Toyota Denies Reports That All Priuses Will Be Plug-in

By · May 09, 2011

Prius Plug-in

The Japanese business journal Nikkei reported Monday that Toyota is planning to make plug-in capability a standard feature on all Prius hybrids beginning in 2014.

PluginCars.com editor Brad Berman reached out directly to Jana Hartline, environmental communications manager at Toyota.  "The report is not accurate," Hartline said. "We spoke to our offices in Japan, and the story is not true. There is no formal plan to make all Priuses plug-in by 2014."

Toyota is traditionally tight-lipped about its future product plans.  So Brad inquired further about the "no formal plan" reference.  He asked, "There's no formal plan, but is it a possibility?"  Hartline emphatically replied, "No."  She added that it didn't make sense considering the company's recent marketing efforts to launch an entire family of Priuses with a range of sizes, costs and options.

Toyota has been one of the auto industry's most reluctant companies to offer plug-in vehicles, and has put a priority on pushing non-plug hybrids into the mainstream, while only taking modest steps to introduce its first electric and plug-in electric vehicles.  Going all plug-in with the Prius would represent a major shift in strategy.

The Toyota Prius Plug-in Hybrid, scheduled to launch in 2012, provides about 14 miles of all-electric driving. Unlike the Chevy Volt, the Prius-with-plug can use the gasoline engine at any point that extra power is needed. This approach is based on Toyota's belief that plug-in hybrids with relatively smaller batteries will provide more value to customers.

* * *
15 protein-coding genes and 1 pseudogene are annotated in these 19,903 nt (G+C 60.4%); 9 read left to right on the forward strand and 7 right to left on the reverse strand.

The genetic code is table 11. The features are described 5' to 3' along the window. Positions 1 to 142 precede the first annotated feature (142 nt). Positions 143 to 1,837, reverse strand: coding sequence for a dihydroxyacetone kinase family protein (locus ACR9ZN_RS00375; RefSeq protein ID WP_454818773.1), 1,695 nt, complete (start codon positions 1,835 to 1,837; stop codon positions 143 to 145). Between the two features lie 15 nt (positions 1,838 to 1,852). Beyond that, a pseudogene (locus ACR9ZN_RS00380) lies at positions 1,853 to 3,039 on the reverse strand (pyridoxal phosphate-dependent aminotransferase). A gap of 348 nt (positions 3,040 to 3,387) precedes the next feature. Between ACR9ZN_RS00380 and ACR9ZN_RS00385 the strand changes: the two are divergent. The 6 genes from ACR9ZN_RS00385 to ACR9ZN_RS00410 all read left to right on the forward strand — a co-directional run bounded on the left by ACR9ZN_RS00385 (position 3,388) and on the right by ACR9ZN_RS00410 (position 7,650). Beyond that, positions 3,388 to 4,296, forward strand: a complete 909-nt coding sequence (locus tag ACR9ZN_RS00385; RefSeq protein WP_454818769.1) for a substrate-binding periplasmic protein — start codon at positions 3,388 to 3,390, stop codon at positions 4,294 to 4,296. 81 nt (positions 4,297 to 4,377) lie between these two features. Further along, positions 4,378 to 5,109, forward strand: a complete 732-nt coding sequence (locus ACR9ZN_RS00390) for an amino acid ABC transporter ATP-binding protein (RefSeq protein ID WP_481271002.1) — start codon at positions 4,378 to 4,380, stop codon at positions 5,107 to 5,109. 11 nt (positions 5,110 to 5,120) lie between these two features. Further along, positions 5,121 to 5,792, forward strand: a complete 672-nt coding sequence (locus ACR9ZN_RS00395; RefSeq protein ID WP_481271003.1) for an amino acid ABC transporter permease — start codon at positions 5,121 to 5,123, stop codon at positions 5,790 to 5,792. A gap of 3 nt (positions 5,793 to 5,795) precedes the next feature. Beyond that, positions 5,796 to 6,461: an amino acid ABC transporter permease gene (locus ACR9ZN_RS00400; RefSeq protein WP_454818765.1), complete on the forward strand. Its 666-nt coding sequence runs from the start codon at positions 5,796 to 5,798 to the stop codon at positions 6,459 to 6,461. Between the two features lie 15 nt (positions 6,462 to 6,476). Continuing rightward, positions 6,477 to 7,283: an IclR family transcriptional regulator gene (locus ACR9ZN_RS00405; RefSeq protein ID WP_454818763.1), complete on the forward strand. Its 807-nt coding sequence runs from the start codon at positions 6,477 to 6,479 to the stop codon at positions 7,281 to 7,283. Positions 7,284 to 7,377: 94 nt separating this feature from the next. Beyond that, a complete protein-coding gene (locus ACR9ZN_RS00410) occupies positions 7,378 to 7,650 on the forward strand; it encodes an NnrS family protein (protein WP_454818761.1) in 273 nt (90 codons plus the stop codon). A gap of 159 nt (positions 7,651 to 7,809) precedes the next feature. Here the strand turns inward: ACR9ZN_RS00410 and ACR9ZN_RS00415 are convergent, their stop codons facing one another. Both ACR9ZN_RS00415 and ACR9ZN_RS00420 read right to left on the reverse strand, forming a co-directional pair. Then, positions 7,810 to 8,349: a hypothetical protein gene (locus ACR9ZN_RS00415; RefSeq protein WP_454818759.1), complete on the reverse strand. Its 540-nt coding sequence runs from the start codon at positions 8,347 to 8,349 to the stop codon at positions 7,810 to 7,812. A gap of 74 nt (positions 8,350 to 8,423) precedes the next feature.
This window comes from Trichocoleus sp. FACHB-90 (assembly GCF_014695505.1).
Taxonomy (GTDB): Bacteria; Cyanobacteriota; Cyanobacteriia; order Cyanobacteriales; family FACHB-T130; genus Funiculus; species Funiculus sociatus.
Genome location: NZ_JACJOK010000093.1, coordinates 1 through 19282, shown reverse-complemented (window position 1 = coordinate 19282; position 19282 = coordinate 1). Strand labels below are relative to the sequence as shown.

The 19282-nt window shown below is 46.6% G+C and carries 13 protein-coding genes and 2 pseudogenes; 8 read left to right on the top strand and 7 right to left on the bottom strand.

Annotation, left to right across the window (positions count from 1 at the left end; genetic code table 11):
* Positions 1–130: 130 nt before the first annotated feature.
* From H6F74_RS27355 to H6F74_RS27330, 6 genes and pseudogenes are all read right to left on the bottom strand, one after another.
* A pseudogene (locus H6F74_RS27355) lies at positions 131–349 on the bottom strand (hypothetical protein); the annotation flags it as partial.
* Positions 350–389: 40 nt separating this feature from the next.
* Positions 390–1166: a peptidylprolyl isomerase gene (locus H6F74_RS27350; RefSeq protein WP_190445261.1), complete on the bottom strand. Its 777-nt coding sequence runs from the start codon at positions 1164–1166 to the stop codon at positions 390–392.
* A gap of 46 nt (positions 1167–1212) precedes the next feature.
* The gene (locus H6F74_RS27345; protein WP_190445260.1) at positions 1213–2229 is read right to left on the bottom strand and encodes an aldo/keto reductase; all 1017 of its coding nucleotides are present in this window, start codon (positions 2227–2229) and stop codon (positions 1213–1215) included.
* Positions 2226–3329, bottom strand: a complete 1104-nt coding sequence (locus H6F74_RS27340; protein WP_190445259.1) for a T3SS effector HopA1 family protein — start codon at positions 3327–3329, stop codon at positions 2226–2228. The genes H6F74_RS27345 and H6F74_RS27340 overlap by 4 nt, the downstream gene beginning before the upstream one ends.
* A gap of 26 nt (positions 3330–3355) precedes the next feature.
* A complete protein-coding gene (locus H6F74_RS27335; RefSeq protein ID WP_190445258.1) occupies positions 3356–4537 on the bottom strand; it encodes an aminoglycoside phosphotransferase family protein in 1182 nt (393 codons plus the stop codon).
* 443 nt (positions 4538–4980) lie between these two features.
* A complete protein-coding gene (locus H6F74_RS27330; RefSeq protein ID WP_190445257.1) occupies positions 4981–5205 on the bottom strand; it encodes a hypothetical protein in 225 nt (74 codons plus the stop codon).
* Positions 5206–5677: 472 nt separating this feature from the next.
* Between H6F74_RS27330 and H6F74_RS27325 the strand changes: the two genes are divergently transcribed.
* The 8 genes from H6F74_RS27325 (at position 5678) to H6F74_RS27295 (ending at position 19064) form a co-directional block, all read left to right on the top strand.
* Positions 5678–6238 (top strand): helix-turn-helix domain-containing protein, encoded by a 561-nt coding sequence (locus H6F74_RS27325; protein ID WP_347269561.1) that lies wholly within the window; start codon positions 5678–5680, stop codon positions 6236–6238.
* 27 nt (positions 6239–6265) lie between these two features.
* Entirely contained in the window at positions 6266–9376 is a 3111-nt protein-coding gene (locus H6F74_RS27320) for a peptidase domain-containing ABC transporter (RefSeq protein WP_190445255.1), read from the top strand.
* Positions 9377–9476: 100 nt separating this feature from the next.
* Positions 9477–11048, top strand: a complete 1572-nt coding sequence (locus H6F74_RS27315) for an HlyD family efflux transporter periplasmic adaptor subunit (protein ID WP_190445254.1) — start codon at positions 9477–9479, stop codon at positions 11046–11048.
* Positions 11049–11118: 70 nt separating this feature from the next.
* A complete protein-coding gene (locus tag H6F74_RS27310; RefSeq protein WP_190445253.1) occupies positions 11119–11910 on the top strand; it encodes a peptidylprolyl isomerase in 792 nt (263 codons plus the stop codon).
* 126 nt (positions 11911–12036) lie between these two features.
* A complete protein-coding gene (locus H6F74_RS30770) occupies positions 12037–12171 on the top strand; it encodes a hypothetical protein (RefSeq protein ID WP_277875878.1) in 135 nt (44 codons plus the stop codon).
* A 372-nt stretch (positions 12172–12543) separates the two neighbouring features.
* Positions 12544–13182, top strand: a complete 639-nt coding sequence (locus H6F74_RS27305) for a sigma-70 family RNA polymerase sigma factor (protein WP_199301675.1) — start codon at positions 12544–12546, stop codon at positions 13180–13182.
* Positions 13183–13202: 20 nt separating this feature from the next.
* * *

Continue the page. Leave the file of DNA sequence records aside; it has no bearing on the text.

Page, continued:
The Nikkei article also reported that Toyota will abandon its nickle-metal hydride technology in favor of lithium-ion battery backs on all of its hybrids beginning the same year, and will sell the base plug-in Prius at a similar price point to the current non-plug-in model, “at around 2.05 million yen” (or $25,400).

We'll keep our eye on the story as more information—or possibly a retraction—comes in, but for now it looks like Nikkei might have gotten this one wrong.

Comments

· 54mpg (not verified) · 3 years ago

will they convert my 2010 Prius to a plug-in?

· Priusmaniac (not verified) · 3 years ago

When time comes, I gess some Prius won't be plug-in hybrids, they will be pure EV Prius. Non plug-in hybrids don't make sense anymore, unless they are flex-fuel but I don't know if Toyota is anywhere in that field, or then perhaps only in Brasil.

· Van (not verified) · 3 years ago

The last I heard, the PHV would be available in the May-June 2012 time frame as a 2013 model. The text fleet had a 5.2 KWh lithium battery, but the battery size of the production car is currently not disclosed, as far as I know. I am hoping for 10:4 KWh and a range of 20 plus miles per charge. This can be accomplished with about the same physical size battery as in the test car, but with the chemistry changed to an NMC battery.

Time will tell but the next 13 months will probably feature more stories that may or may not provide an actual view of the future of electric transportation from Toyota.

· · 3 years ago

@Priusmaniac -

Since the day I bought my 2006 Prius, I have dreamed of the day when I could have a full EV Prius. I LOVE the configuration of this car (if not the exterior looks). I can't even imagine a more practical layout. Having one that was all electric would just make me giddy.

· · 3 years ago

That Jana Hartline sounds like Toyota's answer to GM's Dave Barthmus. Just the mouthpiece to lead the chanting of their Greenwashing message. She likely comes from the Detroit-driven mindset that EVs won't work and is responsible for turning everything away from them that she can.
On the other hand, I can't see anything wrong with continuing to offer the choice of today's cheap gas guzzling Prius for as long as people are willing to buy it.

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